Zurkow combines environmental themes with popular culture to create artworks that are both playful and thought provoking.

Dear Climate Posters
Dear Climate, 2014
Zurkow along with Una Chaudhuri, Oliver Kellhammer, Fritz Ertl, and Sarah Rothberg create soundscapes and agitprop posters that highlight the fears and desires associated with climate change. The group presents their posters to the climate with an open letter:

Dear Climate,

These broadsheets, really just bits of paper, are our missive, our small odes of affection and awe, and our self-helpful hints that have been scattered by our whirlwinds. They are our apologies, our jest and protest, our bright ideas, bad ideas, and mental quick fixes. We’d like to make amends, to start by shifting relations: with you, with other species, and our own tempestuous inner climate, too.

If you’ll accept them, dear Climate, these offerings will seal our promise to meet the terrors ahead and build the tolerances they will demand.1

Dear Climate Posters

Poster Child
Poster Child, 2007
In this animated installation, Zurkow merges icons of climate change and American gun culture. A polar bear and unclothed, pink children inhabit an Arctic seascape—they ride melting icebergs on a shimmering ocean littered with electronic waste. Both bear and children could be seen as symbols of innocence and vulnerability, but Zurkow subverts these associations with images of violence. The children carry guns that they enthusiastically fire into the air; the bear tears into the flesh of prey she’s recently caught—blood stains her paws and the ice floe she rides. In Zurkow’s animation, the bear and children oscillate between aggressor and victim.2 They perhaps represent our own difficult position in the midst of climate change—our daily habits contribute to global warming and environmental degradation and we also suffer the consequences of unstable weather patterns and economic dislocation.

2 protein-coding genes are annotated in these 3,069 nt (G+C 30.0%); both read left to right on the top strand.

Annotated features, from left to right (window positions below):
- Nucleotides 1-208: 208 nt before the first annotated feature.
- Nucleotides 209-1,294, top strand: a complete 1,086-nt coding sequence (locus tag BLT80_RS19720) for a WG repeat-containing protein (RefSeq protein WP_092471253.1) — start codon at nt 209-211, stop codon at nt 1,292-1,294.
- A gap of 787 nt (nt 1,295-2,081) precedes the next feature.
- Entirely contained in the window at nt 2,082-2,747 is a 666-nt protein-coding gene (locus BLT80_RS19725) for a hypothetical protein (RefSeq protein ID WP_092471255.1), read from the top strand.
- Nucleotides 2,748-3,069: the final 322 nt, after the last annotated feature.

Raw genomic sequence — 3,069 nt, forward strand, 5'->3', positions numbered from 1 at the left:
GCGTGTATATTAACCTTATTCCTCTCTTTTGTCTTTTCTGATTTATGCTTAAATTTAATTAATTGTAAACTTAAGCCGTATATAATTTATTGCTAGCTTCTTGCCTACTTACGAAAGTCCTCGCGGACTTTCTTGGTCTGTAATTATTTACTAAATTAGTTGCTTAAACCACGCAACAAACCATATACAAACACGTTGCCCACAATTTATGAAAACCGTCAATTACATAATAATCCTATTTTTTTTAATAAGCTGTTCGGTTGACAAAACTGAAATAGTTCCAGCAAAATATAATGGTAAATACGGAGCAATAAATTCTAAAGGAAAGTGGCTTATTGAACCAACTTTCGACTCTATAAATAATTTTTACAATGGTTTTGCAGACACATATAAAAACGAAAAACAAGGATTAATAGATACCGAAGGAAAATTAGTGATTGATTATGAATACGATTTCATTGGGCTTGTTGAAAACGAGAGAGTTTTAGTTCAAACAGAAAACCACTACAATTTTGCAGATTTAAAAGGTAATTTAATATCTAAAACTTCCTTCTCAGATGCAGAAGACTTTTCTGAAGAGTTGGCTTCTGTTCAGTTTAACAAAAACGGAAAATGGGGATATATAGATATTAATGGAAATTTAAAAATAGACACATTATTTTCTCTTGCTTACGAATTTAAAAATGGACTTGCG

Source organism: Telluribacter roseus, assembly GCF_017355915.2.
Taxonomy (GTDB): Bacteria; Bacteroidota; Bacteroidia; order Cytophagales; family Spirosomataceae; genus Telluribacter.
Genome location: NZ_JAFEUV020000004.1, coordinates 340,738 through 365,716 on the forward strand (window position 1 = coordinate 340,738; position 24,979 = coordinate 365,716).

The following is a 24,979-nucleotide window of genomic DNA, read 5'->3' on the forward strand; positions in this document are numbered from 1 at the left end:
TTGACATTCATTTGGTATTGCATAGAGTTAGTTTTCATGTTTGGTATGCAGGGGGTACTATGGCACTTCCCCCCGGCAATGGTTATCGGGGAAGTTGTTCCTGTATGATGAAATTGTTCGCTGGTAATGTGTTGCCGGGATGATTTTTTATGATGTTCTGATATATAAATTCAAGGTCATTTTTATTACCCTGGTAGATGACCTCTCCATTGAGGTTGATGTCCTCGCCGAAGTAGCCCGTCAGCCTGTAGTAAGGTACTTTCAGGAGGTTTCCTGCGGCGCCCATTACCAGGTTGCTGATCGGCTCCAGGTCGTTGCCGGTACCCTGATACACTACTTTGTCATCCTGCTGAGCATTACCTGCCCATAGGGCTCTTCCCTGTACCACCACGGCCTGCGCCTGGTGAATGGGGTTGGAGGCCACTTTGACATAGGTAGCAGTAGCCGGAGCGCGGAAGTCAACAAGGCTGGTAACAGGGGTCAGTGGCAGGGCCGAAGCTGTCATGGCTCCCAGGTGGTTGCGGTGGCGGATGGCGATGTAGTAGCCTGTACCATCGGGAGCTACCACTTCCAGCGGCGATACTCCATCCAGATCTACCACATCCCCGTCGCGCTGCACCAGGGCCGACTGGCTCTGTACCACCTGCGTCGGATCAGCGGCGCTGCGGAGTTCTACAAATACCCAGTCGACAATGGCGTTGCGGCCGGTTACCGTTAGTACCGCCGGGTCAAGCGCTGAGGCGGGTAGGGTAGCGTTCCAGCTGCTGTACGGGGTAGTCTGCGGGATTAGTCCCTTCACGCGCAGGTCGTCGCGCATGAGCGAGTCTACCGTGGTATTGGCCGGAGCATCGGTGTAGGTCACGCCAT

Poster Child

See Zurkow’s website.

1 Dear Climate website.
2 Linda Weintraub, To Life! Eco Art in Pursuit of a Sustainable Planet (Berkeley, CA: University of California Press, 2012), 314-318.


Dunne-and-Raby projects imagine near-future scenarios informed by the practices of industrial design. Their work is neither utopian nor dystopian; instead it creates imperfect solutions to techno-cultural problems and embraces conflicting desires.

Dunne describes his work:
"The kind of pleasures you get from reading a book or watching a film, I think are the kinds of things we’re trying to explore in relation to products. How can you design products that provide complex and complicated pleasures?"

"I guess we’re attracted to the bad side of people. The side that is complicated, contradictory, irrational. And we’re really curious if you filled up a room or a space with objects that reflected those values, how that material world would look different from the material world that surrounds us now."1

Design for an Overpopulated Planet, 2010
Dunne and Raby collaborated with writer Alex Burrett and photographer Jason Evans to create several scenarios that examine the implications of a global population boom. In one project, No. 1: Foragers, a community responds to food scarcity by augmenting their digestive systems with a variety of technologies that permit them eat foods that were previously inedible. "What if it were possible to extract nutritional value from non-human foods using a combination of synthetic biology and new digestive devices inspired by the digestive systems of other mammals, birds, fish, and insects?"2 The foragers with help from their augmentations find sustenance in leaves, algae, grass, and flowers.

See Dunne and Raby's website.

1 Bill Moggridge, Designing Interactions (Cambridge, MA: MIT Press, 2007; March 2003 interview documented in the book’s companion DVD).